Parra – Les Bienveillantes
Maximilian Aue – Peter Tantsits
Una Moreau, Schwester – Rachel Harnisch
Héloïse Aue, Mutter – Natascha Petrinsky
Aristide Moreau – David Alegret
Dr Mandelbrod/Grafhorst/Kaltenbrunner – Gianluca Zampieri
Thomas Hauser – Günter Papendell
Kommissar/Clemens/Hafner/Hauptmann 1 – Michael J Scott
Kommissar Weser/Hartl/Ober/Bierkamp/Hauptmann 2 – Donald Thomson
Blobel/Hohenegg/Organist – Claudio Otelli
Quartett 1/Hilde/Frau 1 – Hanne Roos
Quartett 2/Helga/Frau 2 – Maria Fiselier
Quartett 3 – Denzil Delaere
Quartett 4/Hans/Mann/Russe – Kris Belligh
Hedwig – Sandra Paelinck
Schupo – Erik Dello, Dejan Toshev, Mark Gough
Koor Opera Vlaanderen, Symfonisch Orkest Opera Vlaanderen / Peter Rundel.
Stage director – Calixto Bieito
Opera Vlaanderen, Antwerp, Flanders, Belgium. Sunday, April 28th, 2019.
Jonathan Littell’s novel, Les Bienveillantes, was an immediate best-seller when it was published in France back in 2006, where it was awarded with the Prix Goncourt, the Grand Prix du roman de l’Académie française, and was subsequently translated into several languages. Its 1400 pages provide a fertile source of material for a theatrical work. This new opera, of which I attended the third-ever performance, marked the latest collaboration between the Catalan composer, Hèctor Parra, and his compatriot, the stage director Calixto Bieito, having previously worked on another of Parra’s operas, Wilde, in 2015. This Bienveillantes is certainly an ambitious undertaking. Scored for a large orchestra, chorus, and an extensive cast, this was a major new production for Opera Vlaanderen, produced in cooperation with Nürnberg and Madrid.
Littell’s novel caused considerable controversy because it provided an autobiographical account of a fictional Nazi, Maximilian Aue, who was involved in a number of atrocities during World War Two. Aue is also a homosexual who had an incestuous relationship with his sister, Una. The opera takes us on his journey from uptight, post-war businessman, through his reflection on his life so far and how he became used to murder, allowing his basest instincts to come to the fore.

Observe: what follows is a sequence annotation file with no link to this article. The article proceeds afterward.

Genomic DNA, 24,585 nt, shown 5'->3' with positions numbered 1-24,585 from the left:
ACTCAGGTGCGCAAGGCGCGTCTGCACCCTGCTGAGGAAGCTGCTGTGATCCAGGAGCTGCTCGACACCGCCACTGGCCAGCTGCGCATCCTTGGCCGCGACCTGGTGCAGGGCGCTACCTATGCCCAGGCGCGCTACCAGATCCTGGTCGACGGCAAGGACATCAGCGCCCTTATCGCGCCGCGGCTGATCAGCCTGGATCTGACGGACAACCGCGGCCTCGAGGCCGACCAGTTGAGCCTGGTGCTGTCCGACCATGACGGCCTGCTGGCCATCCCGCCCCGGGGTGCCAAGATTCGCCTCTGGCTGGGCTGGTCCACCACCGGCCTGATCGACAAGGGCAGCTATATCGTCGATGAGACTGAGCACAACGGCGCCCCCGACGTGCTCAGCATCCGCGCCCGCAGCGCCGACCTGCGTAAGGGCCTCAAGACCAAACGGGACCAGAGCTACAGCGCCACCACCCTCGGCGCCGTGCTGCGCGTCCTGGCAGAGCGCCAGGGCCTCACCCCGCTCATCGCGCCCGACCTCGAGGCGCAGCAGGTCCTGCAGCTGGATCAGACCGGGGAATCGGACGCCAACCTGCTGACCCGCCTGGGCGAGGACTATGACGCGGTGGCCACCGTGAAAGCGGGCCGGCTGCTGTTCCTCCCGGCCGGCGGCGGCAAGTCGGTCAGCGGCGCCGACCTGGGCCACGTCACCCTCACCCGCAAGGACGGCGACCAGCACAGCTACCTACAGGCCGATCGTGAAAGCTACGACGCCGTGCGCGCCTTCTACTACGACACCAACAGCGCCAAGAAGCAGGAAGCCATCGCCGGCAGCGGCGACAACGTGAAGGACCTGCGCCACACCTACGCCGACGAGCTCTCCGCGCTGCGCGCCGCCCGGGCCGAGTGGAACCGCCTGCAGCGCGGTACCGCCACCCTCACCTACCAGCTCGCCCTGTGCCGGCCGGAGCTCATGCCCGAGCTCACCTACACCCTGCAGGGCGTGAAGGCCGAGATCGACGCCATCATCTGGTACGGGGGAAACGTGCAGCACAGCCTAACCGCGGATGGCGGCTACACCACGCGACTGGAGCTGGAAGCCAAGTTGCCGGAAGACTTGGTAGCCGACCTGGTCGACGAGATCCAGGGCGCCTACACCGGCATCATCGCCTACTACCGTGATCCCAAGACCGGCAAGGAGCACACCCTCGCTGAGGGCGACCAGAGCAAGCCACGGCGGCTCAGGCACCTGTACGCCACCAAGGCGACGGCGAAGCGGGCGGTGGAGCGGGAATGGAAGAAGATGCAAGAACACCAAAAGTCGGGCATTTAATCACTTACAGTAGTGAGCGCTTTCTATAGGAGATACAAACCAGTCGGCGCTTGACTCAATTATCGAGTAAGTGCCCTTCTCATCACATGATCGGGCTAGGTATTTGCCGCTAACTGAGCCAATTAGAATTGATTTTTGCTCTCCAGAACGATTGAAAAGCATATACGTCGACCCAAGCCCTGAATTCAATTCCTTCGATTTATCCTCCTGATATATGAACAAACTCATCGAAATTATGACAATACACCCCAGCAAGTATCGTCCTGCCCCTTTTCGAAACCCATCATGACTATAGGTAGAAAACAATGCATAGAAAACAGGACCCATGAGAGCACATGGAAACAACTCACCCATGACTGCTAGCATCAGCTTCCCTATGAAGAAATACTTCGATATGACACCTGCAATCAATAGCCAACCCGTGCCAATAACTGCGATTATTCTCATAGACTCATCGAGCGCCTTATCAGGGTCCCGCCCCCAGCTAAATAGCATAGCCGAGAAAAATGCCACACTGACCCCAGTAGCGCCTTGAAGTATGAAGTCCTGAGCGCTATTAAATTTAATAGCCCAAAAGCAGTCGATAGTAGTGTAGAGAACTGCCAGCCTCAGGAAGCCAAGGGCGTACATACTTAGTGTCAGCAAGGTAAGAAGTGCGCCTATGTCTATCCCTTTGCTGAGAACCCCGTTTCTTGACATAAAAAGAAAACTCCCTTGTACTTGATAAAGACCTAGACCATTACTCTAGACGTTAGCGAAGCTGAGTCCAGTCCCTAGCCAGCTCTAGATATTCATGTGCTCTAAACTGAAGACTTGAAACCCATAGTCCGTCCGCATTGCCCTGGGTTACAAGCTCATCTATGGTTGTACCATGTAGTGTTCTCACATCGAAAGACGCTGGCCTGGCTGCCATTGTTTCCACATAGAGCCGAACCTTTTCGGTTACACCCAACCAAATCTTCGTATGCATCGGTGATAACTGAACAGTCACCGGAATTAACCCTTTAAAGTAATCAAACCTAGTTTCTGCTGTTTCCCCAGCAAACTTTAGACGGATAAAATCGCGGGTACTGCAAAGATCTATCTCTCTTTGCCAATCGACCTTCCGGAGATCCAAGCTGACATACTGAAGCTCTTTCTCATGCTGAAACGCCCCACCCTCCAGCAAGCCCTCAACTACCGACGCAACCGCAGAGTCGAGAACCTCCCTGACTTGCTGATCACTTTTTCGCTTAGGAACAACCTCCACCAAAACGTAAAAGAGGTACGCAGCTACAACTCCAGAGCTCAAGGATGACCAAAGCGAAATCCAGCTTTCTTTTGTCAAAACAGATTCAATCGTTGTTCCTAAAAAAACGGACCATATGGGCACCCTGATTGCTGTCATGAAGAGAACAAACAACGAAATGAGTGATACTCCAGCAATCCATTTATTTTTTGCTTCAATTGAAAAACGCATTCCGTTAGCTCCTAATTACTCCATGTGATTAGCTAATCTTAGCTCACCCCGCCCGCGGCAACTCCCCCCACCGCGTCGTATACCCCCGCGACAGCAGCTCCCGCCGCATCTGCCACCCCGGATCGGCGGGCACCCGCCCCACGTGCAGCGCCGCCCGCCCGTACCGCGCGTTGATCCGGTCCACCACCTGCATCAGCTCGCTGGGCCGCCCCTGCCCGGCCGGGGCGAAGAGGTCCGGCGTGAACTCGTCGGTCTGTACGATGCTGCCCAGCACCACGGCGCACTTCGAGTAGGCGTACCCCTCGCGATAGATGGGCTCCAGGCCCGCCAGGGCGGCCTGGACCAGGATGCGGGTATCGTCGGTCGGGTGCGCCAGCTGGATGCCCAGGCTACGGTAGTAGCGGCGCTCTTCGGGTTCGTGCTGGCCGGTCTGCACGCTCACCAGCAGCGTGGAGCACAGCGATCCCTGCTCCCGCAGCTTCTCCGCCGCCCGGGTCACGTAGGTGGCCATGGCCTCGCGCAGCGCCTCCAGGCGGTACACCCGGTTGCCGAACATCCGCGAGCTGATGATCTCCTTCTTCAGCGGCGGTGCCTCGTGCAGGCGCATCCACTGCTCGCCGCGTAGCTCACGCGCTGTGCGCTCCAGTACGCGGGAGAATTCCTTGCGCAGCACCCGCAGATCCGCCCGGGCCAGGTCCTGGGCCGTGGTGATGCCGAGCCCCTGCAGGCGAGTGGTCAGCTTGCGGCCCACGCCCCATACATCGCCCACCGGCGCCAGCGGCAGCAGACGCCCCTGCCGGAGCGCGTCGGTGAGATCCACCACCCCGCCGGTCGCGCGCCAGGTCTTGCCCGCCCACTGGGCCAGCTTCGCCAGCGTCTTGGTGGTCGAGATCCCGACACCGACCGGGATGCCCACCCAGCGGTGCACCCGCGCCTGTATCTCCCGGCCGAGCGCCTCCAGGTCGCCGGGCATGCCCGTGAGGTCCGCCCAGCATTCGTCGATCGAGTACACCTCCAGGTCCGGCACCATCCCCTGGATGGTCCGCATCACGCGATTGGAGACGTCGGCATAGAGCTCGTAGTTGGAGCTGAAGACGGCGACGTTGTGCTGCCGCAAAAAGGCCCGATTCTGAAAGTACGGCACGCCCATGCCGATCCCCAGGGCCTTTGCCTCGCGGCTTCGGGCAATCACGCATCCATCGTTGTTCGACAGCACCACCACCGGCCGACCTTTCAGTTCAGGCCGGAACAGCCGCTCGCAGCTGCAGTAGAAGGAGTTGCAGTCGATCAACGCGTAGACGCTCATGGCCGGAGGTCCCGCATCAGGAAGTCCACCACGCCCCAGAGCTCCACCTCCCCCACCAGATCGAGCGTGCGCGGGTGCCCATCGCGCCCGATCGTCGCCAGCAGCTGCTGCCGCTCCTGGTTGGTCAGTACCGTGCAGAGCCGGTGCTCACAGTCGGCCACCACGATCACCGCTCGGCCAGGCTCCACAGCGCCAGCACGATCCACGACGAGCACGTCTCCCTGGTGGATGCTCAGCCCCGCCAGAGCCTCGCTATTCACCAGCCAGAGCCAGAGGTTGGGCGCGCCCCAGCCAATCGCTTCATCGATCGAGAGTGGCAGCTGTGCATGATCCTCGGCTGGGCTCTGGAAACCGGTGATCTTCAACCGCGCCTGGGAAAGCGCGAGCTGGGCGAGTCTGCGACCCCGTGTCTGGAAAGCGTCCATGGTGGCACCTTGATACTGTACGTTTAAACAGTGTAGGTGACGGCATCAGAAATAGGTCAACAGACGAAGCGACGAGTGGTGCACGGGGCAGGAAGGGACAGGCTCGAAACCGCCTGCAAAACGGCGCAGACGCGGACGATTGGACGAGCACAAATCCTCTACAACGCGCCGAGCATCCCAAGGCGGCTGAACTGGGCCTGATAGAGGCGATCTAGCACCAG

The libretto, by Händl Klaus, really does not leave anything to the imagination. There were some extremely graphic descriptions of murder, sexual experimentation with household objects, as well as seriously explicit descriptions of scatology. Yet Bieito’s staging leaves much to the imagination. Fortunately, we’re spared the sight of Aue penetrating himself with the contents of his kitchen. Instead, Bieito takes a more creative, thought-provoking angle. In a fascinating interview in the handsome program book, Bieito states ‘I want to look into the human mind and look through to the repulsiveness within’ (my translation). What he gives us is a theatrical tour de force, the descent of a man into violence and perversion. We’re introduced to Aue in a pristine, white room and, as the evening progresses, it becomes covered in mud, the walls soiled, the floor the scene of debauched rolling as characters soil their bodies with it. As a way of portraying the descent of an individual and a people into a hell of their own making, it made for a highly compelling image, yet never succumbed to the urge to provide clichéd visions of war porn, instead giving us a psychological thriller.
This idea, that a completely rational people could de-personalize others to the extent that it results in mass murder, is one that felt so timely. With the rise of the far right in the UK, the south of the Spanish State and elsewhere, this is a reminder that the line between fascist words and deeds is incredibly fine. As always, Bieito is a superlative director of choruses, and what was fascinating was the way in which individuals from the chorus, as a well as a vocal quartet that commented on the action, switched from being victims to the victimizing and back again. We also saw the initially upright, bourgeoise, elegantly-dressed Una allow herself to submit to her basest instincts and indulge in depraved sex with her brother.